Michael Doven - CEO, United Pictures Group

Michael Doven, CEO of United Pictures Group has been in the movie business for over 25 years. He has traveled the world with Tom Cruise as his Associate Producer on many films including Mission Impossible II, The Last Samurai, Minority Report, Vanilla Sky and Collateral. Michael came up through the industry learning valuable lessons in story telling and movie making  and marketing from such luminaries as Steven Spielberg, JJ Abrams, Sydney Pollack and Stanley Kubrick just to name a few.

Michael always had a great passion for movies and eagerly saw just about every movie he could through his teens in Colorado where he grew up. He determined that he would be a part of making movies and set out to learn all about what that would take.

After numerous classes on production, editing and camera work Michael worked on various documentaries and eventually had and opportunity to work with Mr. Cruise. That proved a game changer and thrust Michael into the biggest leagues where the learning curve was critical and the life experience indelible.

After several decades with Mr. Cruise, Michael, now with a family of his own (wife Andrea and son Lance), set out to produce a number of films through his United Pictures Group company. He has since produced The Squeeze (2014), Durant’s Never Closes (2015), In Search of Fellini (2016) and has many more in various stages of production. He is very involved with Finance and Distribution for these films as well as the creative.

How did you get started in this business? What inspired you to start this business?

I always felt there was more to life than what it appeared to be and I wanted to find out what that was. I embarked on a journey and travelled to learn all I could about life and it’s various mysteries as I was not content. Movies were the great escape in my teens and allowed unlimited travel through the stories. They allowed me to experience many viewpoints, danger, love, excitement, thrills, serenity, sadness, etc. and after the film was over, I went back into my life richer than I had been. I wanted to be a part of making these. I just started taking classes and reading books. Today of course I would have just spent huge amounts of research time on the internet.

How do you make money?

Money is earned by creating great value in goods or services and exchanging these. As a producer, I  (most often as a collaboration,) help realize the vision of a movie by helping to provide the elements it is most needing or missing. Often this is story points, casting, financing, packaging, distribution, marketing and legal rudiments.

How long did it take for you to become profitable?

It took way longer than I would have liked. It is a long term game and investment as many films can take years to develop and finally get made. So you definitely need to plan for the long game and create one gain at a time.

When you were starting out, was there ever a time you doubted it would work? If so, how did you handle that?

Absolutely! Many moments of doubt along the way seek to throw one off. My purpose has not waivered but there are certainly times, where I would like to speed up the process and get far more done in a much shorter time. You have to be willing to confront failure and having some thing not work out as intended and carry on anyway. Athletes don’t win every game but they keep playing and do win some.

How did you get your first customer?

My first real customer was myself – I have to believe in self, purpose and the goals I set. Next was probably my wife. She has supported me through this entire journey and that is invaluable (especially during the tougher times). After that, every meeting with every person in the industry is an opportunity to help them and provide value.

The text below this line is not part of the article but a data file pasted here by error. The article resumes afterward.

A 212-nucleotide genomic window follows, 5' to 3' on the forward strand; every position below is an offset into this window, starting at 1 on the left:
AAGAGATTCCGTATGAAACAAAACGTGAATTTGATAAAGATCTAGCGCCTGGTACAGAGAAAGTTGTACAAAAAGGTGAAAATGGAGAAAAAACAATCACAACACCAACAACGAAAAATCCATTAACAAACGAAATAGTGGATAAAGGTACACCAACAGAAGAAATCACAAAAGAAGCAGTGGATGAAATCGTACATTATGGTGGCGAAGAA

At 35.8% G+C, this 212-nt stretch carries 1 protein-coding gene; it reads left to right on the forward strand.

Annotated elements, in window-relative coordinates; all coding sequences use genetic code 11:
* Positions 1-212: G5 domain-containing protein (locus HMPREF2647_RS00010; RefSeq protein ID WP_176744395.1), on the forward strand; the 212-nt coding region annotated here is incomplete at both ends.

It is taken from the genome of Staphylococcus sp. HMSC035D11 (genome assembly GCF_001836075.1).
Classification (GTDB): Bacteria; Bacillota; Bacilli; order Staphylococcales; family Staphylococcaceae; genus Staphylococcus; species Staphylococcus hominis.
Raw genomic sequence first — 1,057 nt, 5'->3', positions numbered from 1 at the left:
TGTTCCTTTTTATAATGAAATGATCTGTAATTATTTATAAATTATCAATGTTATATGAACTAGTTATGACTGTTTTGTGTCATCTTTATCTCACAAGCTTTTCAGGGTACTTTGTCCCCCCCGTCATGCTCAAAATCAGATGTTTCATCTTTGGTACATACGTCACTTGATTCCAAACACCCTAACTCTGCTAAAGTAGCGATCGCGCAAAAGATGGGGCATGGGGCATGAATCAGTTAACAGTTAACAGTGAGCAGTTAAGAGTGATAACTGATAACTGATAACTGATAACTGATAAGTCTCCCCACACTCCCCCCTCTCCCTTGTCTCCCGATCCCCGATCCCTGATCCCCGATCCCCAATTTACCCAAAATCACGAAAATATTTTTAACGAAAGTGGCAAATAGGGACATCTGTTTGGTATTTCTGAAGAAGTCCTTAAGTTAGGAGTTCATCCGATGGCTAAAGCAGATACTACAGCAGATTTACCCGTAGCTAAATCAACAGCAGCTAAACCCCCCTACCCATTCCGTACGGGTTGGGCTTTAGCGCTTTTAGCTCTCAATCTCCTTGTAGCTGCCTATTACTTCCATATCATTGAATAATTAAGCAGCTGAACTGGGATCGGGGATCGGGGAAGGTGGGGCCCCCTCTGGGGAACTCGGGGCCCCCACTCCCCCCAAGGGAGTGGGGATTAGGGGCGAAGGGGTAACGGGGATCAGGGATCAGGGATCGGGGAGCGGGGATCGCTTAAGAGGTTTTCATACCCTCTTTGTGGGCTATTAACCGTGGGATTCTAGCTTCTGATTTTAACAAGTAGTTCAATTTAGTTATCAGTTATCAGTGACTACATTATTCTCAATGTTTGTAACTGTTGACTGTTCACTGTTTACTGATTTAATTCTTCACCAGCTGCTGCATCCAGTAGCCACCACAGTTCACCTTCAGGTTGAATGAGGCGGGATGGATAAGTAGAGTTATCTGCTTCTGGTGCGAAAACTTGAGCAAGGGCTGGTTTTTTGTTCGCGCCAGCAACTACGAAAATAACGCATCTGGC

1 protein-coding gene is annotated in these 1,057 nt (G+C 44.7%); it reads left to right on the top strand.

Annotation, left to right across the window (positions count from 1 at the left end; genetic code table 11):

What is one marketing strategy (other than referrals) that you’re using that works really well to generate new business?

It is not a marketing strategy as much as a life purpose: HELP artists. Help filmmakers. Help solve their problems. Help people. Help their families. People like to do business with people who care and ones they like (and are competent.)

What is the toughest decision you’ve had to make in the last few months?

I have passed on some films that would have been financially lucrative but do not fit my standards or ethical responsibility toward the effects I want to create with my films in society.

What do you think it is that makes you successful?

Setting tough but just barely attainable (and sometimes not) goals while taking into account possible resources and evaluating a plan that I can make work and then giving it 100% and enduring the journey longer than anyone else thinks is reasonable, all while ignoring the pain and persisting toward the goal.

Eventually, I accomplish it. I learned some of this as a triathlete training for the World Championships where I competed in the Hawaii Ironman contest and the Boston Marathon in 1985.

What has been your most satisfying moment in business?

Launching my own company, United Pictures Group.

What does the future hold for your business? What are you most excited about?

I am excited about the many films and stories that I get to be a part of bringing to the world stage. Working with remarkable artists is a privilege that I do not take for granted. I look forward to cracking bigger financial and distribution models for movie makers and being part of quality projects.

What business books have inspired you?

The business books I have read in the last year that were inspirational for me included:

What are the goals of your company?

We make movies, we help artists, we tell stories, we entertain audiences, we inspire individuals and we unite people. We know these to be worthy of our time, dedication and passion.

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